Amazon is so big, even its startup investments are being scrutinized

Working too closely with Amazon?
Working too closely with Amazon?
Image: REUTERS/Charles Platiau
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Usually when regulators put a deal on ice, it’s a merger that could threaten competition. But when a company gets as big as Amazon, even their investments invite scrutiny.

On July 5, the Competition and Markets Authority, the UK’s competition regulator, ordered Amazon (pdf) to pause any integration with Deliveroo, a London-based food delivery startup in which Amazon led a $575 million (£457 million) investment in May (the size of Amazon’s investment wasn’t disclosed). The order instructs Amazon and Deliveroo to keep their businesses and brands separate. It bars them from making substantive changes to their management teams and internal structures, integrating their technology, sharing trade secrets, or negotiating on behalf of each other.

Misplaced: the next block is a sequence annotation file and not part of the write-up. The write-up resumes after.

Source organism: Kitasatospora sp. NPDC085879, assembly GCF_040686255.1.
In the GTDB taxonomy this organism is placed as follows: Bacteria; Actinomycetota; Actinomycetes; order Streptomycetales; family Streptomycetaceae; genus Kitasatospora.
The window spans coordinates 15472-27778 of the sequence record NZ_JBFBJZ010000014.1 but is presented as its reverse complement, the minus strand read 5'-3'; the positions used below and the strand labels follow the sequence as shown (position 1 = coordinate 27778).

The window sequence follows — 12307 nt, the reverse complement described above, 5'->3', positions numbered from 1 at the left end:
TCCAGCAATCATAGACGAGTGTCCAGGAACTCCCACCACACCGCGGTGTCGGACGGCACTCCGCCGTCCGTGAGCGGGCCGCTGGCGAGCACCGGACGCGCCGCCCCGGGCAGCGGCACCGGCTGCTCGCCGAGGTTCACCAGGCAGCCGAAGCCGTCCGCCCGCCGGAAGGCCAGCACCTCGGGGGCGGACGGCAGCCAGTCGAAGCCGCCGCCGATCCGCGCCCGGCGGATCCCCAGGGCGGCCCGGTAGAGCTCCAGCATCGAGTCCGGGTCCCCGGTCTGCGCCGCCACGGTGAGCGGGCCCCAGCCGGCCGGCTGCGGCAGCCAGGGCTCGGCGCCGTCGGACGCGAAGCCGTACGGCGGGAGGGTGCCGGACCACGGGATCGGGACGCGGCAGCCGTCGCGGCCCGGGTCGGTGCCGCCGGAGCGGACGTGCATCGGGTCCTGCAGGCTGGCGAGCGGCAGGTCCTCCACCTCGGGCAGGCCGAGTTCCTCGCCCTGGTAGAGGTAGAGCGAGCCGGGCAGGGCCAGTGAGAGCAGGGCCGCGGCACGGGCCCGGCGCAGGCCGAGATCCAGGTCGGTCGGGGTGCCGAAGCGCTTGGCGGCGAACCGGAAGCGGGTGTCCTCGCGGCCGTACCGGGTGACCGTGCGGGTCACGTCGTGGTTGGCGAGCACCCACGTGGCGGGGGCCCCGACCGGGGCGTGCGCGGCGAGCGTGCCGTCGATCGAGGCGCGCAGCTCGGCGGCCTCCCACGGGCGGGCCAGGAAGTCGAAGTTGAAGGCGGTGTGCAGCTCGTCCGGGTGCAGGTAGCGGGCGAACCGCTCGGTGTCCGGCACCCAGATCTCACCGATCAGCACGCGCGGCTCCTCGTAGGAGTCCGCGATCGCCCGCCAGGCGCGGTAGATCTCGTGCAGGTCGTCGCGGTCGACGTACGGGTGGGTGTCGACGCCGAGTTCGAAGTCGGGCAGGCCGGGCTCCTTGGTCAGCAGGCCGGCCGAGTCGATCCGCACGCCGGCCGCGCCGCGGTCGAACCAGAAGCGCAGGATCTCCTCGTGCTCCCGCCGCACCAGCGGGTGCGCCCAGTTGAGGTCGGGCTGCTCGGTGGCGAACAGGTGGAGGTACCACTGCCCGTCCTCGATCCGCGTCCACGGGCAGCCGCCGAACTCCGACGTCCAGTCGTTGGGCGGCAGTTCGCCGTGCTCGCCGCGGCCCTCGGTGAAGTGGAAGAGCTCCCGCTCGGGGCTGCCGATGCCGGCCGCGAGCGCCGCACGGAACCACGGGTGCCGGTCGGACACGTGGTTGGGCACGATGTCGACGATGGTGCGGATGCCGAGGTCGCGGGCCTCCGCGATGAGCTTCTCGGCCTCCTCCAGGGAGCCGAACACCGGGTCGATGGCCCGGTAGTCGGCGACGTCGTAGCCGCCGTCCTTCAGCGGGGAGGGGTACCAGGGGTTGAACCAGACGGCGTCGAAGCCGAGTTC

To be clear, Amazon didn’t buy Deliveroo, which has raised $1.5 billion to date and is valued at $4 billion. It took a minority stake through a financing round that several other investors—including Fidelity and T. Rowe Price—also participated in. (Amazon could certainly afford to buy Deliveroo if it wanted; $4 billion is pocket change for the e-commerce giant, which paid $13.7 billion for Whole Foods in June 2017.)

Amazon hasn’t shared much about its plans for Deliveroo. “We believe this minority investment will enable Deliveroo to expand its services, benefiting consumers through increased choice and creating new jobs as more restaurants gain access to the service,” Tom Parker, an Amazon spokesperson, said in an emailed statement. Amazon shuttered its own food delivery operation for Prime members, Amazon Restaurants, in the UK in December and in the US last month.

Deliveroo said in May it would use the funds to expand internationally and open more delivery-only kitchens, also known as “dark kitchens” because they’re often built in metal boxes without windows. Such kitchens are designed to help restaurants expand their delivery radius without having to open an entirely new storefront, pushing businesses away from traditional brick-and-mortar operations at a time when UK main street stores are already suffering a vacancy crisis.

A spokesperson for Deliveroo said the company has been “working closely with regulators to obtain regulatory approvals.”